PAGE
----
fort Sumter, S. C, April 8, 1861.
Col. L. Thomas, Adjutant-General U. S. Army:
Colonel: I have the honor to report that the resumption of work yesterday (Sunday) at various points on Morris Island, and the vigorous prosecution of it this morning, apparently strengthening nearly all the batteries which are under the fire of our guns, shows that they either have received some news from Washington which has put them on the qui vive, or that they have received orders from Montgomery to commence operations here. I am preparing by the side of my barbette guns protection for our men from the shells, which will be almost continuously bursting over or in our work.
I had the honor to receive by yesterday's mail the letter of the honorable Secretary of War, dated April 4, and confess that what he there states surprises me very greatly, following as it does and contradicting so positively the assurance Mr. Crawford telegraphed he was authorized to make. I trust that this matter will be at once put in a correct light, as a movement made now, when the South has been erroneously informed that none such will be attempted, would produce most disastrous results throughout our country.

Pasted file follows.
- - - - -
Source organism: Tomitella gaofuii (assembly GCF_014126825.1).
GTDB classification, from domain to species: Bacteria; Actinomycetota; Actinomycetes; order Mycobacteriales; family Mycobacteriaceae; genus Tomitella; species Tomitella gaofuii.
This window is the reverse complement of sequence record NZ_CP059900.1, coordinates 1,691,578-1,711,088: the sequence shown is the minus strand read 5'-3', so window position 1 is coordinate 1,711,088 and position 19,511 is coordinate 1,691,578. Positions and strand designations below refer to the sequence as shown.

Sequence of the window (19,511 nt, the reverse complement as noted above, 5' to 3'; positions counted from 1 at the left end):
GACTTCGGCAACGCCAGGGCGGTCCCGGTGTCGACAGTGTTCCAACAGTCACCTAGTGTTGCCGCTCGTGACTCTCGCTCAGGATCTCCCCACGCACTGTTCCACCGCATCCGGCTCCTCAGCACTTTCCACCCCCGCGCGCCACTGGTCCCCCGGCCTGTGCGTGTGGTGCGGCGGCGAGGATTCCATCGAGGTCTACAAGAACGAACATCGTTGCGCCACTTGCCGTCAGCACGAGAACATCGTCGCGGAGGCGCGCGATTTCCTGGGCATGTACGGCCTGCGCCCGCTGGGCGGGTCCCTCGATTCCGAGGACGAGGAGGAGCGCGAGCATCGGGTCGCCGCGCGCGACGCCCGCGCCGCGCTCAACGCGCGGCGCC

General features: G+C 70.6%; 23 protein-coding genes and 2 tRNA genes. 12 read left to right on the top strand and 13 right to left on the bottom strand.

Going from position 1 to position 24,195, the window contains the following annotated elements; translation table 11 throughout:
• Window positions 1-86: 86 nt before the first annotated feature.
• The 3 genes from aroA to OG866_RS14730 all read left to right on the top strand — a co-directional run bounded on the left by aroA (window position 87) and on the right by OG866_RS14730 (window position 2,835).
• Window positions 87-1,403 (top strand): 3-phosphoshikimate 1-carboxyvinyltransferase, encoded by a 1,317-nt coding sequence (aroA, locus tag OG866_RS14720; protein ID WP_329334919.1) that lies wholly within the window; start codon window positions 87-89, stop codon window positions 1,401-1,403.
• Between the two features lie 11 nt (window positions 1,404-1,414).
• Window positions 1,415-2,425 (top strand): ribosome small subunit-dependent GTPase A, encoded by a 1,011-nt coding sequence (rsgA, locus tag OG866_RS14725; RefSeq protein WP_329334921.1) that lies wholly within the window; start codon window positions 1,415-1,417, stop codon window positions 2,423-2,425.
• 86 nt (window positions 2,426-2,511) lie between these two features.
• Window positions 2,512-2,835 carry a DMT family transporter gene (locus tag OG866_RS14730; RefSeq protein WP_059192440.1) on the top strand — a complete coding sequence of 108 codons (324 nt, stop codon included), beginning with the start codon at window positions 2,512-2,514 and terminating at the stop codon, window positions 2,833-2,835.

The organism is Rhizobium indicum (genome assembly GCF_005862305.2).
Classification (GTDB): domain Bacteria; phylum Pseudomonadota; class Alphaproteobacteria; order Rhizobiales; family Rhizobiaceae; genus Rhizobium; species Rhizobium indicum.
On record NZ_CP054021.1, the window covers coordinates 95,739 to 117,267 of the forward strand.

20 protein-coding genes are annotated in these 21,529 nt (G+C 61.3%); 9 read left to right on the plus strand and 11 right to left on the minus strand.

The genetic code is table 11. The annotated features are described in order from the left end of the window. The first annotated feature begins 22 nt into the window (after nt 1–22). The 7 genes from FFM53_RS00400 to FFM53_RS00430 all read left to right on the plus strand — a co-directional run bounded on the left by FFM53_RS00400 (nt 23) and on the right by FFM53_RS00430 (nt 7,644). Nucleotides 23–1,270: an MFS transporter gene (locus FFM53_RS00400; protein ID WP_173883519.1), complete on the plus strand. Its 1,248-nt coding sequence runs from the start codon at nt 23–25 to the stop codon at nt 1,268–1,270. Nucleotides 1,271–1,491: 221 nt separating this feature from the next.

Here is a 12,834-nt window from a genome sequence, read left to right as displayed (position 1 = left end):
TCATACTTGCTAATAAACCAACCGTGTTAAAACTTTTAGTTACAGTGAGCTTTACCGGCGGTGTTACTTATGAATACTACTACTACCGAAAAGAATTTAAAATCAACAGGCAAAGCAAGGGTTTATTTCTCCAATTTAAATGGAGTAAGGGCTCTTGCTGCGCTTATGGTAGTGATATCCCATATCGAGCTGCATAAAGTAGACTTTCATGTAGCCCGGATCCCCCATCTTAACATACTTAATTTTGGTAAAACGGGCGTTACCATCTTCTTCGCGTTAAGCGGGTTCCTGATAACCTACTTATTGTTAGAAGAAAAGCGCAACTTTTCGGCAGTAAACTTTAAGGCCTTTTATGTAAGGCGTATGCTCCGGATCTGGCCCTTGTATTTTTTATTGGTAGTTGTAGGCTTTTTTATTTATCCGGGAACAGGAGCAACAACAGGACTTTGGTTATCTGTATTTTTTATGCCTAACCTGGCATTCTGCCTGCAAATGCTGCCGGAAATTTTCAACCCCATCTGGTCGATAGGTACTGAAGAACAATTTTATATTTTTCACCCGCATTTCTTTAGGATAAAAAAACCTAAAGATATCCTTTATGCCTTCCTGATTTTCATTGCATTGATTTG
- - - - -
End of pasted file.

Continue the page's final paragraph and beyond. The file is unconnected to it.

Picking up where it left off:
It is, of course, now too late for me to give any advice in reference to the proposed scheme of Captain Fox. I fear that its result cannot fail to be disastrous to all concerned. Even with his boat at our walls the loss of life (as I think I mentioned to Mr. Fox) in unloading her will more than pay for the good to be accomplished by the expedition, which keeps us, if I can maintain possession of this work, out of position, surrounded by strong works, which must be carried to make this fort of the least value to the United States Government.
We have not oil enough to keep a light in the lantern for one night. The boats will have, therefore, to rely at night entirely upon other marks. I ought to have been informed that this expedition was to come. Colonel Lamon's remark convinced me that the idea, merely hinted at to me by Captain Fox, would not be carried out. We shall strive to do our duty, though I frankly say that my heart is not in the war which I see is to be thus commenced. That God will still avert it, and cause us to resort to pacific measures to maintain our rights, is my ardent prayer.
I am, Colonel, very respectfully, your obedient servant,
Major, First Artillery, Commanding.
SOURCES: Samuel Wylie Crawford, The Genesis of the Civil War: The Story of Sumter, 1860-1861, p. 384-5